My first encounter with GNU/Linux was in 2009, but I started to use it professionally in 2012. In those three years I hadn’t realized about the power of Shell, a command language interpreter. The Linux console terminal is generally used to provide text user interface applications and important kernel messages. In many Linux distributions, the default user interface is the real terminal.
So, since I discovered the big number of utilities I can take advantage of, I’ve been testing many terminals. I would like to show you the three that help me through my daily work, making a lot of tasks much easier.
Terminator is an advanced and powerful terminal emulator built with many features not included in standard terminal. You can customize your profiles and color schemes and split the terminal windows into several partitions. Also, you can add some plugins to get even more functionalities.
You can install it accessing from these repositories:
//sudo apt-get install terminator
These great utilities are hidden inside the preferences options. All you have to do is play with them and test how much you can customize it in order to adjust it to your routine.
2- Final Term
Final Term is an open source terminal that combines a variety of useful capabilities and features with a beautiful interface.
You have to keep in mind that this terminal is currently under development. Most likely in a short time new features will be added and bugs will be fixed.
Although it’s it’s in a Beta version, it provides significant features such as Semantic text menus, command completion, GUI terminal controls, keybindings, etc.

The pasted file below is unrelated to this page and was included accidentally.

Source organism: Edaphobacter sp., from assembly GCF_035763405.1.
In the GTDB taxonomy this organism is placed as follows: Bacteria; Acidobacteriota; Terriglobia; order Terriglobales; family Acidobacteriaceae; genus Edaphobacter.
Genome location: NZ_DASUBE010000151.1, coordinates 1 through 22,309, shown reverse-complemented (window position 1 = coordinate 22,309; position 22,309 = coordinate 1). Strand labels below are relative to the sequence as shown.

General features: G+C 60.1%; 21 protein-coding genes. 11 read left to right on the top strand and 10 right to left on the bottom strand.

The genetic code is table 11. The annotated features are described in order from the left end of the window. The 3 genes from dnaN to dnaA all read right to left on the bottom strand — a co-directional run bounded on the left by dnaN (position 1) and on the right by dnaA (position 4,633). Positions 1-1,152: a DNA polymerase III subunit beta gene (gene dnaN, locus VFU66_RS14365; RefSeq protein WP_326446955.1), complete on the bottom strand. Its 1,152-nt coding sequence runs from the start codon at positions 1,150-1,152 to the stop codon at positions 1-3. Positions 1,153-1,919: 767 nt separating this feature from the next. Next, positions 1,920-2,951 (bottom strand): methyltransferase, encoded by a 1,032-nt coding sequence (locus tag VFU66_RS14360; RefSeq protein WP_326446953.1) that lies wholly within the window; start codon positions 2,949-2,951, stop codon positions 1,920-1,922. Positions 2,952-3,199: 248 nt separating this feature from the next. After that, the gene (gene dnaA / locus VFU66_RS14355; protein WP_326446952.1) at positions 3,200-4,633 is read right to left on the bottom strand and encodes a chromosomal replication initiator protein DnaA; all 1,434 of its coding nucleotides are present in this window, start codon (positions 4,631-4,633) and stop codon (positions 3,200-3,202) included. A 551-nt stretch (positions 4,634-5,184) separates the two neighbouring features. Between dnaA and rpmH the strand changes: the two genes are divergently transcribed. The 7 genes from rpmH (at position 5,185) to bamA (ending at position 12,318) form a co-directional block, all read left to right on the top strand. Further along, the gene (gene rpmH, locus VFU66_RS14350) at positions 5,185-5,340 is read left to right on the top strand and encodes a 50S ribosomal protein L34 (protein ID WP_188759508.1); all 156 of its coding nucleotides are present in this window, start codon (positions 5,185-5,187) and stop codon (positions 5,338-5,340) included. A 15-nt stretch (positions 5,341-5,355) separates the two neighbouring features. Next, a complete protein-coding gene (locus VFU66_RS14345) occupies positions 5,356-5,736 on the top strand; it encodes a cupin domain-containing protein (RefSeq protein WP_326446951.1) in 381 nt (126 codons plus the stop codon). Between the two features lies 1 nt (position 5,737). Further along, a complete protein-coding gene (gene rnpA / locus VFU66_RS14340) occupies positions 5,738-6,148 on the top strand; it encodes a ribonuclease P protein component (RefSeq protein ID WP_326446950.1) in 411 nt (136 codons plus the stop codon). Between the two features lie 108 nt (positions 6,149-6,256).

I’ll show some its many utilities:
- Inline context menu
Final term recognizes files, folders, URL’s, procesess.
Opens tabs over window and splits windows
- Hiding lines
- Pop-up notifications
Final Term is not available on PPA for Ubuntu and derivatives. To use it, we need to build it from Git and solve some dependencies problems, add a couple of libraries and apps to compile it properly.
sudo apt-get install git build-essential cmake intltool valac libgtk-3-dev intltool clutter-gtk-1.0 libkeybinder-3.0-dev libgee-0.8-dev libnotify-bin libmx-dev git clone https://github.com/p-e-w/finalterm.git cd finalterm/ mkdir build cd build/ cmake .. make sudo make install
Guake is a python based drop-down terminal created for the GNOME Desktop Environment. Its design was inspired in FPS (First Person Shooter) games like Quake.
Using my customized key binding (F12 by default) I can pull up Guake instead of invoking python shell across bash. This way, I can start coding immediately.
You can do the same and adapt it to your needs.
sudo apt-get install guake
KDE users can try using Yakuake, the original inspiration for Guake terminal emulator. If you try to install Yakuake in GNOME desktop, it will come with several KDE dependencies. But if you are a KDE user, Yakuake is just perfect.
I hope these terminals come in handy to make your programmer life easier. However, you must keep in mind your hardware capabilities because Terminator and Final Term are not as lightweight as Guake/Yakuake. Although all the customizable options are great, remember they consume a huge amount of resources as well. Be careful when choosing one so you can run Linux without lag.
And, as I mentioned before, there are lots of terminals to consider. Which one is your favorite? Leave us your comment!